Update, May 12, 2020: Several elections in New York City, including the special election for Queens borough president, have been cancelled or moved due to the coronavirus pandemic. The primary for Queens borough president will take place June 23, instead.

All registered voters in Queens can vote for their next borough president after the previous office holder, Melinda Katz, was elected Queens district attorney.

But the exact responsibilities of the borough-wide office are not widely known by the public. Here is a breakdown of some of the duties of the office:


  • They have influence over land use and development projects in their borough
  • Appoints members to community boards and other boards
  • Can spearhead legislation at the City Council in partnership with a council member, but cannot vote on it
  • Are respected representatives of their borough and have a bully pulpit.


Arguably the biggest power a borough president wields is influence over land use and development projects. Borough presidents and community boards are tasked with reviewing proposed changes to city land — such as housing developments, city map changes, zoning changes — under Uniform Land Use Review Procedure (ULURP).

"When you look at where the borough presidency was back then and where it is now, land use is the one area where you can really make a dollar out of 15 cents in terms of influence and in terms of shaping what happens in the borough," Bronx Borough President Rubén Díaz Jr. said in an interview with NY1.

Over the course of 30 days, a borough president can submit recommendations on land-use proposals to the City Planning Commission and hold public hearings. While the president's ULURP recommendations are not binding, they, along with community boards and the City Planning Commission, have large sway. So if a developer wants to build new apartment buildings, a borough president can go a long way towards allowing it to happen or killing the project.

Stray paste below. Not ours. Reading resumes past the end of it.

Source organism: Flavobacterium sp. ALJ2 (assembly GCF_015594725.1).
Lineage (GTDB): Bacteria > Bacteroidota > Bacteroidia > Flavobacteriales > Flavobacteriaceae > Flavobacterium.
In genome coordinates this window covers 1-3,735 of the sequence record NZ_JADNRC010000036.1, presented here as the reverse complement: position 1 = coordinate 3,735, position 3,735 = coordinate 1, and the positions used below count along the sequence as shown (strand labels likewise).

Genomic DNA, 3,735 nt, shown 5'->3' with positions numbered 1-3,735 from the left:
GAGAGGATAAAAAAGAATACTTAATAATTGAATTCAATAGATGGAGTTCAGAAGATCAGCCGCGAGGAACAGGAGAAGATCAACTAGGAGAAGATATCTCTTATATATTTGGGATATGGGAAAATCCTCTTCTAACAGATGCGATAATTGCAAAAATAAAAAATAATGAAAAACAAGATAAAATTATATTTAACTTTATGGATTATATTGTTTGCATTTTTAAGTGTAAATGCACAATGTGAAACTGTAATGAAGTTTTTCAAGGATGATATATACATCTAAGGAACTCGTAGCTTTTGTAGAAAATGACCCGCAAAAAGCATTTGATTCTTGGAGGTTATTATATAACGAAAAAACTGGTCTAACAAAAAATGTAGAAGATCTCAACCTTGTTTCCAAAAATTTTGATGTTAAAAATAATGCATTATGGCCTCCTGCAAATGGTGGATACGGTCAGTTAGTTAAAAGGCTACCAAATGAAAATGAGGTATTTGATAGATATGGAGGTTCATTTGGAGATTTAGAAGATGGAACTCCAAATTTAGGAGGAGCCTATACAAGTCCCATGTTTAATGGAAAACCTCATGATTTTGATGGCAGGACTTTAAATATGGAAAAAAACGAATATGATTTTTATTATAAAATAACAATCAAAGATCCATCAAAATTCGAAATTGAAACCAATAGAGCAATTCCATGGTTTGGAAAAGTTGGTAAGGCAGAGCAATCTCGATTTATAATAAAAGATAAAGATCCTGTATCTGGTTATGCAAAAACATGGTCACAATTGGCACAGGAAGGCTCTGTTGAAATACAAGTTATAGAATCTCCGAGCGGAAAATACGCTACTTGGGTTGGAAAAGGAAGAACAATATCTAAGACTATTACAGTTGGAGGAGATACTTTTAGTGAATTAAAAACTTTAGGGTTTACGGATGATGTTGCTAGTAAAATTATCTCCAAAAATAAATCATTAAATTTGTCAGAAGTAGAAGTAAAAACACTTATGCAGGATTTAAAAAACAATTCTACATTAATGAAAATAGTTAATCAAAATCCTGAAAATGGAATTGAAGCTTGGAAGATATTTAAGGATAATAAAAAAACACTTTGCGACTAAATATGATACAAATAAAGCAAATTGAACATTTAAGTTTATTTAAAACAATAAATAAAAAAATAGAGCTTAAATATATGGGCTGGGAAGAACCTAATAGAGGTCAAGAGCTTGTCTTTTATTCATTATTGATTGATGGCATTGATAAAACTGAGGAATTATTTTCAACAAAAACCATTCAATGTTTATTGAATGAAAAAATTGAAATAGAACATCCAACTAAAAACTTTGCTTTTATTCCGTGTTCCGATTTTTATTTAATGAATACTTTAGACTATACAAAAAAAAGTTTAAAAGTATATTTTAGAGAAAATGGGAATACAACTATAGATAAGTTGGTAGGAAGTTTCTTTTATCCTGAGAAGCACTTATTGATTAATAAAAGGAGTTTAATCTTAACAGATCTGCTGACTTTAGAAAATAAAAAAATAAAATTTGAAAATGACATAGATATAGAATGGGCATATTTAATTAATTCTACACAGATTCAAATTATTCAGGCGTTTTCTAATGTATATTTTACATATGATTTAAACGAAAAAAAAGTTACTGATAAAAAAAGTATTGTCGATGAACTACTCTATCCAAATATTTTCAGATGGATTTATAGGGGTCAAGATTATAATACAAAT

"Even though you're not the final say, as is the City Council and the mayor, everybody looks to the borough president a little bit for cover sometimes because they're controversial," Manhattan Borough President Gale Brewer said about ULURPs. "At the same time looking to see what the borough president states, because then that goes to City Planning and the City Council."

As a result, borough presidents are constantly in ULURP meetings. Brewer estimates her office has gone through 155 ULURPs since she took office in 2014, and six staffers in her office focus on land-use reviews.


Borough presidents are also responsible for appointing members to community boards in their boroughs, as well as members of PEP (Panel for Educational Policy), local school boards, and other boards. In Queens, the president appoints all members of community boards, according to the borough president's website — though half of the appointments are nominated by the City Council members in those respective community districts.

Like the borough president, a community board plays a significant role in ULURP. Once the Department of City Planning receives a ULURP application and forwards it to the local community board, the community board holds a public hearing and submits a recommendation to the City Planning Commission, borough president, and borough board.


Borough president used to have more power decades ago. Before the 1989 Charter Revision Commission, they had a real say on city budget matters.

Aside from land-use oversight and board appointments, the five borough president posts are mostly ceremonial and loudspeakers. A borough president cannot vote on legislation at the City Council, but a council member can introduce legislation at their behest.

Residents also turn to them for guidance.

"People are looking to the borough president…for leadership," Brewer said. "They look to us for leadership because they're frustrated by so many other things."

The job is also seen at times as a stepping stone for citywide office. Brooklyn Borough President Eric Adams is a potential candidate for mayor. Before becoming New York City's comptroller, Scott Stringer served two terms as Manhattan borough president. The last borough president to actually become mayor was David Dinkins in 1989.


  • Recommend capital projects
  • Convene task forces to address issues in the borough, such as the closure of Rikers Island or the expansion of hospitals
  • Weigh in on the landmarks process
  • Award proclamations to notable New Yorkers


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